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Today in Black History, 5/20/2014

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• May 20, 1743 Francois-Dominique Toussaint L’Ouverture, Haitian patriot and revolutionary leader, was born enslaved in Saint-Domingue, Hispaniola (now Haiti). At an early age, Toussaint’s master recognized his superior intelligence and taught him French, gave him duties which allowed him to educate himself, and freed him at 33. Beginning in 1791, Toussaint led enslaved Black people in a long struggle for independence from French colonizers, to abolish slavery, and secure native control over the colony. By 1796, Toussaint was the dominant figure in Haiti and tried to rebuild the collapsed economy and reestablish commercial contacts with the United States and Britain. However, in 1802 he was kidnapped by the French and died in a French prison April 7, 1803. Toussaint figures importantly in the early 19th century writings of several authors as a symbol and exemplar of resistance to slavery and as an example of the potential of the Black race. He also inspired a number of 20th century works, including Arna Bontemps’ “Drums at Dusk” (1939) and Aime Cesaire’s “Toussaint Louverture” (1960). Toussaint’s name is enshrined in the Ring of Genealogy at the Charles H. Wright Museum of African American History in Detroit, Michigan.

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Today in Black History, 5/19/2014

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• May 19, 1885 John Percial Parker received patent number 318,285 for a Portable Screw Press, popularly known as the Parker Pulverizer. Parker was born February 2, 1827 in Norfolk, Virginia. At eight, he was sold into slavery. By 1845, he had earned enough money to buy his freedom for $1,800. As a free man, he became involved in abolitionist activities and aided in the freeing of over a thousand enslaved people. During the Civil War, Parker served as a recruiter for the Union Army and supplied castings for the war effort. In 1854, Parker established the Ripley Foundry and Machine Company and received patent number 304,552 for the Follower-Screw for Tobacco Presses September 2, 1884. Parker’s foundry employed more than 25 workers and remained in operation until 1918, well after his death February 4, 1900. His home in Ripley, Ohio was designated a National Historic Landmark February 18, 1997. Parker’s autobiography, “His Promised Land: The Autobiography of John Parker, Former Slave and Conductor on the Underground Railroad,” was published in 1996.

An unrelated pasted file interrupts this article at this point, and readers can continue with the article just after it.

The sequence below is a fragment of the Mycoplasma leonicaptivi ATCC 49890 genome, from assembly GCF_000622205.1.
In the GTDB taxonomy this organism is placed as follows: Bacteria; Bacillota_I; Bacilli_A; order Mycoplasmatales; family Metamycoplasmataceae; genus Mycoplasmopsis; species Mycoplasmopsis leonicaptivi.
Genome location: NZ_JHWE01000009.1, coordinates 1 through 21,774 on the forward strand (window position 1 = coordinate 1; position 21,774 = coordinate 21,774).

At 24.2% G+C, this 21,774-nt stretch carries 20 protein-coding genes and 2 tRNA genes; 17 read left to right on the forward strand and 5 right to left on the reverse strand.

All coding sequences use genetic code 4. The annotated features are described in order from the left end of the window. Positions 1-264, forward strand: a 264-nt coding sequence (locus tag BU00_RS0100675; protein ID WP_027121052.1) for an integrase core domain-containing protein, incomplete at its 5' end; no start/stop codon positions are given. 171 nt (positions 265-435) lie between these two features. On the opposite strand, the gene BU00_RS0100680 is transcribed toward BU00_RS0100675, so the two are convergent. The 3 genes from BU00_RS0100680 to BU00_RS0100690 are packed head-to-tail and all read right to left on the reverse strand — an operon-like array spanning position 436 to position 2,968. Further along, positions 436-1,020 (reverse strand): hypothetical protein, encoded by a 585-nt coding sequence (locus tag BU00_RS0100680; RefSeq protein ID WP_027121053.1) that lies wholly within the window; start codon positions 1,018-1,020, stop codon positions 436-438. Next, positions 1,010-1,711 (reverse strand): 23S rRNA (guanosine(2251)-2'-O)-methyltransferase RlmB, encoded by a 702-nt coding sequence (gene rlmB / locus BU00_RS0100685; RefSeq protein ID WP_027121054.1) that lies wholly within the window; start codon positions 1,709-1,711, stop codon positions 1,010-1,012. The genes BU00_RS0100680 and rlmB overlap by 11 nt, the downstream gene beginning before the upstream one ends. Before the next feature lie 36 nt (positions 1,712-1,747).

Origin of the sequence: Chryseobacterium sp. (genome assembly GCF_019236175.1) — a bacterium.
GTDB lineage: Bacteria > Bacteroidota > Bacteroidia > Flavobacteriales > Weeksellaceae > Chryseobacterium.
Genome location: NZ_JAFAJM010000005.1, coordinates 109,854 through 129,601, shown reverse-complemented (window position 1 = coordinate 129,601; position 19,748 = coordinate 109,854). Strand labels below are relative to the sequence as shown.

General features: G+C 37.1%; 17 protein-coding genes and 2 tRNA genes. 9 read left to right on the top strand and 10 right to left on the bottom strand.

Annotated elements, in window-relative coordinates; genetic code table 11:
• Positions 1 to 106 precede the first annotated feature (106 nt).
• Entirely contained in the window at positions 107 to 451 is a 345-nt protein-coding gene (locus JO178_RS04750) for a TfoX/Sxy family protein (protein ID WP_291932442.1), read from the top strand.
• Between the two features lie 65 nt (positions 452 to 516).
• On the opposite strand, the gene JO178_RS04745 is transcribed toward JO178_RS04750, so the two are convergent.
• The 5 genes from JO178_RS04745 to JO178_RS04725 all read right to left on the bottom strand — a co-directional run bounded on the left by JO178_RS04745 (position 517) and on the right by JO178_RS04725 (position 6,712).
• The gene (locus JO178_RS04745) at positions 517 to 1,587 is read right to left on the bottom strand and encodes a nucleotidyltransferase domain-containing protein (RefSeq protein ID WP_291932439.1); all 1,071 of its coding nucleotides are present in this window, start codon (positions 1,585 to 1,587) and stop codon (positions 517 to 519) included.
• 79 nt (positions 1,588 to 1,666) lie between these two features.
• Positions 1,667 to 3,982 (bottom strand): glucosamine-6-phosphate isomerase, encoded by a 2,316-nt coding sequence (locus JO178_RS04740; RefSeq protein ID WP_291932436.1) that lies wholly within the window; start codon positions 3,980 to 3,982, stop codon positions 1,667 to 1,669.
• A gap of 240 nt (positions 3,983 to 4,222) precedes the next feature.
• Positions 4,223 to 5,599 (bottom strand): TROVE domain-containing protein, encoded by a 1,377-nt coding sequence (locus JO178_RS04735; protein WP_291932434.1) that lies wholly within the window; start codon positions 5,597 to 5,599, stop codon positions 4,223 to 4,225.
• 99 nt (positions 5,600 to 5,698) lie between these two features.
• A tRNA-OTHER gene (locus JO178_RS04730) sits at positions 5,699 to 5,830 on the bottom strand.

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Today in Black History, 5/18/2014

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• May 18, 1838 Alexander Miles, barber and inventor, was born in Ohio. Miles moved to Waukesha, Wisconsin where he earned a living as a barber. He subsequently moved to Winona, Minnesota and Duluth, Minnesota. While in Duluth, he received patent number 371, 207 October 11, 1887 for an improved automatic opening and closing elevator door. Prior to his invention, elevator patrons or operators were often required to manually shut the door to cut off access to the elevator shaft. Sometimes people would neglect to close the door and people would fall down the elevator shaft. By 1900, Miles had moved to Chicago, Illinois where he started an insurance agency for Black people. He later moved to Seattle, Washington where he was considered “the wealthiest colored man in the Northwest.” Miles died May 7, 1918.